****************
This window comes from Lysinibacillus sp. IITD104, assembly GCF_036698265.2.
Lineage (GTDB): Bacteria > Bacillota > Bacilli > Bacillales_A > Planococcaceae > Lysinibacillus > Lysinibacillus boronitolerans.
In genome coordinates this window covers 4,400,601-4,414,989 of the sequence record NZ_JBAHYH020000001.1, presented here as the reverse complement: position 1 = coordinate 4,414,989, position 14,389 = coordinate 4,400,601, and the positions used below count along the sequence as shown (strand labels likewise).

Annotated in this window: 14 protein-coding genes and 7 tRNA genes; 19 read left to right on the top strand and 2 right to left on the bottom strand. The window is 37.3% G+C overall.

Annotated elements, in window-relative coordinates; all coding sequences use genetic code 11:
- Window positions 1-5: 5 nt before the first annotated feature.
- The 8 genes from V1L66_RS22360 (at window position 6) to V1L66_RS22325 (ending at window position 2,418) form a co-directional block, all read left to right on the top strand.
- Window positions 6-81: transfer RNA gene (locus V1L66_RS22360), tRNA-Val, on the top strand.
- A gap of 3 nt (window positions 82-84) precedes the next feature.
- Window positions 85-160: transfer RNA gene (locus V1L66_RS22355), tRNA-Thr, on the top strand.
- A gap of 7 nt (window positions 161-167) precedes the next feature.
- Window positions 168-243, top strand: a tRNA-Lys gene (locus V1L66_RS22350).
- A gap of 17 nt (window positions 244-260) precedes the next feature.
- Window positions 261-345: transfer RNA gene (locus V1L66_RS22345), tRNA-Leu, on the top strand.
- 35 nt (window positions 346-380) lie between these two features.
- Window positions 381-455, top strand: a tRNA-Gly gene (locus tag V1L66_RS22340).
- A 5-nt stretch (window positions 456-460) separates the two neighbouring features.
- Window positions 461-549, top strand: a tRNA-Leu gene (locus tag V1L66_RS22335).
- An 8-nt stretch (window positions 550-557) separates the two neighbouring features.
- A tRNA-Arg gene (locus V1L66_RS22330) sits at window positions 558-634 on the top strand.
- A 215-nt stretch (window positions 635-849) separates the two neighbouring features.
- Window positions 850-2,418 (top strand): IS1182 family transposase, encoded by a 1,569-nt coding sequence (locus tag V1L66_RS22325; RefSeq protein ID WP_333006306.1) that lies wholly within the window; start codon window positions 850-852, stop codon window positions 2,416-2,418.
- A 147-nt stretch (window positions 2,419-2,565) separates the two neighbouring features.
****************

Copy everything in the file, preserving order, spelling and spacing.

This window comes from Lysinibacillus sp. IITD104, assembly GCF_036698265.2.
Lineage (GTDB): Bacteria > Bacillota > Bacilli > Bacillales_A > Planococcaceae > Lysinibacillus > Lysinibacillus boronitolerans.
In genome coordinates this window covers 4,400,601-4,414,989 of the sequence record NZ_JBAHYH020000001.1, presented here as the reverse complement: position 1 = coordinate 4,414,989, position 14,389 = coordinate 4,400,601, and the positions used below count along the sequence as shown (strand labels likewise).

Annotated in this window: 14 protein-coding genes and 7 tRNA genes; 19 read left to right on the top strand and 2 right to left on the bottom strand. The window is 37.3% G+C overall.

Annotated elements, in window-relative coordinates; all coding sequences use genetic code 11:
- Window positions 1-5: 5 nt before the first annotated feature.
- The 8 genes from V1L66_RS22360 (at window position 6) to V1L66_RS22325 (ending at window position 2,418) form a co-directional block, all read left to right on the top strand.
- Window positions 6-81: transfer RNA gene (locus V1L66_RS22360), tRNA-Val, on the top strand.
- A gap of 3 nt (window positions 82-84) precedes the next feature.
- Window positions 85-160: transfer RNA gene (locus V1L66_RS22355), tRNA-Thr, on the top strand.
- A gap of 7 nt (window positions 161-167) precedes the next feature.
- Window positions 168-243, top strand: a tRNA-Lys gene (locus V1L66_RS22350).
- A gap of 17 nt (window positions 244-260) precedes the next feature.
- Window positions 261-345: transfer RNA gene (locus V1L66_RS22345), tRNA-Leu, on the top strand.
- 35 nt (window positions 346-380) lie between these two features.
- Window positions 381-455, top strand: a tRNA-Gly gene (locus tag V1L66_RS22340).
- A 5-nt stretch (window positions 456-460) separates the two neighbouring features.
- Window positions 461-549, top strand: a tRNA-Leu gene (locus tag V1L66_RS22335).
- An 8-nt stretch (window positions 550-557) separates the two neighbouring features.
- A tRNA-Arg gene (locus V1L66_RS22330) sits at window positions 558-634 on the top strand.
- A 215-nt stretch (window positions 635-849) separates the two neighbouring features.
- Window positions 850-2,418 (top strand): IS1182 family transposase, encoded by a 1,569-nt coding sequence (locus tag V1L66_RS22325; RefSeq protein ID WP_333006306.1) that lies wholly within the window; start codon window positions 850-852, stop codon window positions 2,416-2,418.
- A 147-nt stretch (window positions 2,419-2,565) separates the two neighbouring features.